Humana’s first-quarter results “brought forth a positive preliminary look at 2024 MA rates, strong MLR [medical loss ratio] upside aided by favorable development, and 2023 AEP/OEP details that draw a positive look into the composition of members, retention, and margins,” SVB Securities analyst Whit Mayo wrote in an April 26 note to investors.

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Centene Beats First-Quarter EPS Projection, but Predicts 2024 Medicare Loss

Centene Corp. exceeded earnings projections during the first quarter of 2023 and raised its guidance, moves that were made possible by growth in Affordable Care Act exchange enrollment. But the carrier cut its guidance for 2024, mainly due to capital costs related to scaling up its Medicare Advantage business. One Wall Street analyst was sanguine on the results and praised the firm’s “conservatism” in approaching Medicaid redeterminations, which will have a disproportionate impact on the Medicaid-focused insurer compared to other commercial insurance peers.

Centene took in $35 billion in revenues during the first quarter of 2023, and delivered $1.16 billion in adjusted net earnings, which amounted to adjusted diluted earnings per share (EPS) of $2.11, a figure that beat the Wall Street consensus projection of $1.98. Total quarterly premium and operating revenues increased by 2% year over year, while adjusted quarterly net earnings increased by 8.2% year over year. Medical loss ratio (MLR) was 87%, down from 87.3% in the first quarter of 2022. Management reduced its 2024 full-year EPS projection to $6.60 or higher.

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Despite Elevated Medical Costs, Elevance Posts Strong First-Quarter Results

Elevance Health, Inc. reported increased premium revenues in the first quarter of 2023 and strong results from its fast-growing PBM and services division, Carelon. While Wall Street analysts were mostly positive about the results, some expressed concerns that the firm’s medical loss ratio (MLR) and operating expenses were too high.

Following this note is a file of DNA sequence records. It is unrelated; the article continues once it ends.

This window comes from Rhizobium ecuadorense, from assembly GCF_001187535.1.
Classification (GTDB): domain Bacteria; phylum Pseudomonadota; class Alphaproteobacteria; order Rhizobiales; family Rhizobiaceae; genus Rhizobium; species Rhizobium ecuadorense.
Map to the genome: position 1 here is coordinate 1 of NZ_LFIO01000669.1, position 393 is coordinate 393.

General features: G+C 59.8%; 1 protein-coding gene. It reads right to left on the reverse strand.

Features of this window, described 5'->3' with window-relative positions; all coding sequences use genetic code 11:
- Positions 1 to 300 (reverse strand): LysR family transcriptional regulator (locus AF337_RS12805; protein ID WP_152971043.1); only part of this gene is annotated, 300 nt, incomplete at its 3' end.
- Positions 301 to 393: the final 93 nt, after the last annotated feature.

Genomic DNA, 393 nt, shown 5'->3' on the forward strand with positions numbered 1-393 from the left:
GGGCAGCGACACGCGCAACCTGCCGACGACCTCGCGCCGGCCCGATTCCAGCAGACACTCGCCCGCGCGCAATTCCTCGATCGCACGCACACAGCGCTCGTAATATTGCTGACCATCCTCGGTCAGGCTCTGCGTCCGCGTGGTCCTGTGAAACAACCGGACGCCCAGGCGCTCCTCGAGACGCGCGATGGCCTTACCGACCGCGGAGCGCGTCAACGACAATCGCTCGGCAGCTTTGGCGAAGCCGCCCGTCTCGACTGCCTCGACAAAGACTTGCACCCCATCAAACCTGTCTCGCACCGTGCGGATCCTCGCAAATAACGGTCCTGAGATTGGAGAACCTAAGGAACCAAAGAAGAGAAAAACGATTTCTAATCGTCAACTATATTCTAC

Elevance took in $41.9 billion during the first quarter of 2023, an increase of 10.6% year over year. Income rose 16.6% year-over-year to $2.8 billion, yielding adjusted earnings per share (EPS) of $9.46, which beat the Wall Street consensus of $9.23. Elevance’s MLR was 85.8%, which was in line with projections from the firm and the Street consensus. Days claims payable (DCP) was 46 days as of March 31, “a decrease of 1.5 days from December 31, 2022 and a decrease of 0.9 days compared to March 31, 2022,” per a press release announcing the results.

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‘Days Claims Payable’ Dip Clouds UnitedHealth’s 1Q Earnings

Although UnitedHealth Group’s executives touted “strong and well-balanced” growth in the first quarter of 2023, the company’s stock dropped following its April 14 earnings report. Equities analysts suggested that a decline in the days claims payable (DCP) metric led to the sell-off, as well as concerns about Medicare Advantage-related business risks — but their views differ about how concerned investors should be.

SVB Securities analyst Whit Mayo, for example, suggested in an April 17 research note that the risks to UnitedHealth’s valuation are overblown.

The company’s first-quarter results “brought forth continued themes of consistency, strong MA and self-funded growth, along with noticeable top-line strength within Optum Health,” Mayo wrote. “Noise around trend, lower DCP, 2024 MA risk balanced against the recent run-up, and a historically high relative valuation premium presumably pushed shares lower on Friday,” he suggested, but added that “1Q results generally and historically present few new details to reshape investors’ views on the full-year earnings curve for the sector.”

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Wall Street Analysts Have Little Faith That Feds Can Slow Health Care M&A

During a recent panel discussion featuring equities analysts who cover the health care sector, analysts expressed skepticism that the rapid rate of mergers and acquisitions occurring in the industry will slow down in the near future — and they suggested that may not be such a bad thing.

“Can I just say no?” George Hill, a managing director at Deutsche Bank, said when asked whether tougher antitrust enforcement is having an impact on health care consolidation. Hill was one of four equities analysts who discussed market trends shaping the health care system during the USC-Brookings Schaeffer Initiative for Health Policy’s 27th “Wall Street Comes to Washington” roundtable.